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P.O. Box 305
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Tel: (609) 292-6062
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New in New Jersey
New Jersey: A History of the Garden State

Tuesday, April 8, 2014
7:00 pm – 8:30 p.m.
Morristown & Morris Township Library
Featured Speakers: Paul Israel, Brian Greenberg,
Maxine Lurie, Richard Veit

Friday, May 2, 2014
2:00 pm – 3:30 p.m.
Atlantic County Library System - Mays Landing Branch
Featured Speakers: Graham Hodges, Howard Gillette,
Maxine Lurie, Richard Veit

Saturday, May 17, 2014
2:00 pm – 3:30 p.m.
Monmouth County Library - Headquarters, Manalapan,
Featured Speakers: Paul Israel, Brian Greenberg,
Larry Greene, Maxine Lurie


Join some of New Jersey’s leading archaeologists, political, social, and economic historians as they provide new perspectives on how the Garden State evolved. New Jersey: A History of the Garden
presents a fresh, comprehensive overview of New Jersey’s history from the prehistoric era to
the present.

The book explores New Jersey’s rich Native American heritage, complex colonial history, role in the American Revolution, debates over slavery, role in industrialization and technological advancements, urbanization, social and political tension, and role in immigration. Featured speakers include Maxine Lurie, Richard Veit, Paul Israel, Larry Greene, Howard Gillette, Graham Hodges, and Brian Greenberg.

Visit Rutgers University Press to read more about New Jersey: A History of the Garden State.

About the Authors
Howard Gillette
Howard Gillette is Professor of History Emeritus at Rutgers University-Camden and has specialized in modern U.S. history, with a special interest in urban and regional development. His latest book, Civitas by Design: Building Better Communities from the Garden City to the New Urbanism, was published by the University of Pennsylvania press in 2010. His book, Camden After the Fall: Decline and Renewal in a Post-Industrial City, also published by the University of Pennsylvania Press (2005), received best book awards from the Urban History Association and the New Jersey Historical Commission.

Previously he taught at George Washington University and the University of Pennsylvania. He received his B.A. and Ph.D. degrees in American Studies from Yale University. Professor Gillette is immediate past director of the Mid-Atlantic Regional Center for the Humanities. His work in public history has included a role as a founder and first director of the Center for Washington Area Studies at the George Washington University and as editor of Washington History, the journal of the Historical Society of Washington, D.C.

He currently serves on the editorial board of New Jersey History and the Journal of Planning History. He is a past president of the Society for American City and Regional Planning History and a former board member of the Historical Society of Washington and the Camden County Historical Society. He is the author, among other works, of Between Justice and Beauty: Race, Planning, and the Failure of Urban Policy in Washington, D.C. (Johns Hopkins University Press, 1995), and he currently serves as co-editor, with Charlene Mires and Randall Miller, of the Encyclopedia of Greater Philadelphia.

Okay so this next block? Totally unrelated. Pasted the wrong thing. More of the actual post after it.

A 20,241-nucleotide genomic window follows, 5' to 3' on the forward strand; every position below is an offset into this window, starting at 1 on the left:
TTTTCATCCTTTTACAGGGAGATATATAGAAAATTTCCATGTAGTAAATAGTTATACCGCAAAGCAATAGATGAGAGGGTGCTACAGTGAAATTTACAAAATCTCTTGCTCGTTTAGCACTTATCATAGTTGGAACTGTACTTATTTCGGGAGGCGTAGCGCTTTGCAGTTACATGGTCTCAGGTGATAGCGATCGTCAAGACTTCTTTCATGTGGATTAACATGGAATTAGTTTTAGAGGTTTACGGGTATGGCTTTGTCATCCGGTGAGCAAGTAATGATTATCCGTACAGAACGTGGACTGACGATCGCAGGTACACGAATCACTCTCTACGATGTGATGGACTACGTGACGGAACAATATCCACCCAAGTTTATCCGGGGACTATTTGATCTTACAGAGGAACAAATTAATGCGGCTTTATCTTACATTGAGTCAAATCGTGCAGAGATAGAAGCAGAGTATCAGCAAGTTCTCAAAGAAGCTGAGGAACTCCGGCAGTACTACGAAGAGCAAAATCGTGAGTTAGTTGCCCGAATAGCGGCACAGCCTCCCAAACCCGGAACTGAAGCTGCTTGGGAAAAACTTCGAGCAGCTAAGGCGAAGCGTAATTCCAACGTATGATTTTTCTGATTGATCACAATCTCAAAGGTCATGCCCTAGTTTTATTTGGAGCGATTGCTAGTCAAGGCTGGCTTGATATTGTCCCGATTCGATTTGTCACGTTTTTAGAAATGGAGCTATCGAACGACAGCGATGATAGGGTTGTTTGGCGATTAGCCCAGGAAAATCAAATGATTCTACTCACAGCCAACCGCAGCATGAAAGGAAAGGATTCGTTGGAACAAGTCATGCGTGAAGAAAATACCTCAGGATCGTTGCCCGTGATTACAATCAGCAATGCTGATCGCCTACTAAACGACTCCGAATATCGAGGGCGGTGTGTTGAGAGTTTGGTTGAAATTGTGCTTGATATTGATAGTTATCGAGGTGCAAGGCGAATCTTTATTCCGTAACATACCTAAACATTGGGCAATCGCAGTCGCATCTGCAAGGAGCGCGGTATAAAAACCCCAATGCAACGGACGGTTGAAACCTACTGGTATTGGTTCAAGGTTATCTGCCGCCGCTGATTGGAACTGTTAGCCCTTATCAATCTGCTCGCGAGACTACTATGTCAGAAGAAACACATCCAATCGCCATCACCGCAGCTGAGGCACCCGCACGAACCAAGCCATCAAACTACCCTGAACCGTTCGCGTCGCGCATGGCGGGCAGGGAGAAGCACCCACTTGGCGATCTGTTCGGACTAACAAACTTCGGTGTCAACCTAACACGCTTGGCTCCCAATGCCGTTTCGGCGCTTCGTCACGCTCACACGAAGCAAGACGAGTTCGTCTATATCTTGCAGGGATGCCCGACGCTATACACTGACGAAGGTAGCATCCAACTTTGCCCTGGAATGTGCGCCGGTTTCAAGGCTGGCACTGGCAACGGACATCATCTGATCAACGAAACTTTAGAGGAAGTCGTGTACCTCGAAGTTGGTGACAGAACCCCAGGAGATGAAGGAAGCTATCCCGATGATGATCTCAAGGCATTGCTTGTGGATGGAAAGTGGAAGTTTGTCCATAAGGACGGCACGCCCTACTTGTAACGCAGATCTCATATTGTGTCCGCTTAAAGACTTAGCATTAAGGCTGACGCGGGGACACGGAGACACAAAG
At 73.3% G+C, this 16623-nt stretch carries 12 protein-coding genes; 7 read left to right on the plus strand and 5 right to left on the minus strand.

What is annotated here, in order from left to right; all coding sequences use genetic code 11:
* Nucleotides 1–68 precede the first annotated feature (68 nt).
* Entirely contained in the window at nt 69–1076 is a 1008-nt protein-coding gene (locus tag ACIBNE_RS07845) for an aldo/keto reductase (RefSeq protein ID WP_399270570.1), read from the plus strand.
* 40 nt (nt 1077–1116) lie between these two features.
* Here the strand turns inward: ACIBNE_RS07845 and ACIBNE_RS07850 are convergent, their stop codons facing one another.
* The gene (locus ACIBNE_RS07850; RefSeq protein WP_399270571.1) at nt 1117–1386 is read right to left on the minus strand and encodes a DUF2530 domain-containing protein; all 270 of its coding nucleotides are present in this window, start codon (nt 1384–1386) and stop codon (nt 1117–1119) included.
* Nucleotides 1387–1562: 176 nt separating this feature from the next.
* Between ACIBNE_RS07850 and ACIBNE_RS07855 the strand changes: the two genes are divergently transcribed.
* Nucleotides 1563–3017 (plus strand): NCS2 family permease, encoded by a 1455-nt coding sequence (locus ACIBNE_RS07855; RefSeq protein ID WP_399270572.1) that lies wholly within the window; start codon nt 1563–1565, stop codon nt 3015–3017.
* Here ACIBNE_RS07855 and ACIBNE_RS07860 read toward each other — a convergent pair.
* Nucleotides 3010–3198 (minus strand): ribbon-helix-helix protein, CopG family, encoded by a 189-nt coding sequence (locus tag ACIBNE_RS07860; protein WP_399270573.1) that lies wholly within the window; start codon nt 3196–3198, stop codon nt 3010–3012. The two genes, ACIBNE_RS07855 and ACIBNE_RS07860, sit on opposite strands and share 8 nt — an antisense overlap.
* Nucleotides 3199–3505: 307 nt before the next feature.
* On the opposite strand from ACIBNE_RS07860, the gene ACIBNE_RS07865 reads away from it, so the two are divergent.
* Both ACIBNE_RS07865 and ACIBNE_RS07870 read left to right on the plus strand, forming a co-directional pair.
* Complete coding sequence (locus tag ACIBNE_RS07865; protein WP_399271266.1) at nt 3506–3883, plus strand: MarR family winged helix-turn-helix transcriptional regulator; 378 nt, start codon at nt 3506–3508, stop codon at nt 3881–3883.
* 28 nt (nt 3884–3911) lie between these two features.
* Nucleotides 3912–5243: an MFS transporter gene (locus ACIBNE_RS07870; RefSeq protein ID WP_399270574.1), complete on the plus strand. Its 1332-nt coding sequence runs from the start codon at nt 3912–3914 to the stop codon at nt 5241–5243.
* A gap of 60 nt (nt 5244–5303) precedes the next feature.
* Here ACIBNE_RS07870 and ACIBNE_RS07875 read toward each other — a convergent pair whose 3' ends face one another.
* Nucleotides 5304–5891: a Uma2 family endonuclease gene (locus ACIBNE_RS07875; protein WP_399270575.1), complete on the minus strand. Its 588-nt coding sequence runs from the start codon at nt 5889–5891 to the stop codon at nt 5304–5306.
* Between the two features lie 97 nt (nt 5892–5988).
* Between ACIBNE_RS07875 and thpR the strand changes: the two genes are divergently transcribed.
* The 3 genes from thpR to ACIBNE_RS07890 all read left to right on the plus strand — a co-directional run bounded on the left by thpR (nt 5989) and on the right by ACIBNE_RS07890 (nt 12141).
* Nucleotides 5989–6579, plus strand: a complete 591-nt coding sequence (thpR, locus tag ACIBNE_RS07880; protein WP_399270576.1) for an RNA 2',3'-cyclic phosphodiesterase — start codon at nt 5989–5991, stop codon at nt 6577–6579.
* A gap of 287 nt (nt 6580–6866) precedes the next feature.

Larry Greene
Larry Greene is a Fulbright Scholar who received his Ph.D. in history from Columbia University and is a professor of history at Seton Hall University. Greene is the former chair of the University’s History Department and is the former director of its Multicultural Program. Greene is currently a member of the board of the New Jersey Historical Commission where he once served as its chair.

He has served on the editorial board of the recent publication Encyclopedia of New Jersey, the New Jersey State Historical Records Advisory Board, the History Advisory Committee of the New York Historical Society, and the editorial board of the Journal of Negro History. Greene has been the author and editor of numerous publications on the subject of African American history, and has been particularly active in contributing to the historiography of topics such as slavery and the Harlem Renaissance. The New Jersey Historical Commission published Greene’s co-authored The New Jersey African American History Curriculum Guide (which is now on-line).

In addition, Greene is the co-editor with Anke Ortlepp (University of Munich) of Germans and African Americans: Two Centuries of Exchange (University Press of Mississippi). In honor of his achievements, Greene has been recognized by the National Endowment for the Humanities' Summer Institute on American Urban History and its Summer Institute on Afro-American Religion, the Schomburg Center for Scholars in Residence Program, the New Jersey Department of Higher Education's Humanities grant program, as well as the Mellon Foundation and the National Fellowship Fund.
Graham Russell Gao Hodges
Graham Russell Gao Hodges is the George Dorland Langdon, Jr. Professor of History and Africana Studies at Colgate University. He is the author or editor of sixteen books including David Ruggles: A Radical Black Abolitionist and the Underground Railroad in New York City (University of North Carolina Press, 2010), which won the Hortense Simmons Prize for best book from the Underground Railroad Free Press.

He is also the author of Root & Branch: African Americans in New York and East Jersey, 1613-1863 (University of North Carolina Press, 1999) and Slavery and Freedom in the Rural North: African Americans in Monmouth County, New Jersey, 1660-1870 (Madison House Books, 1997).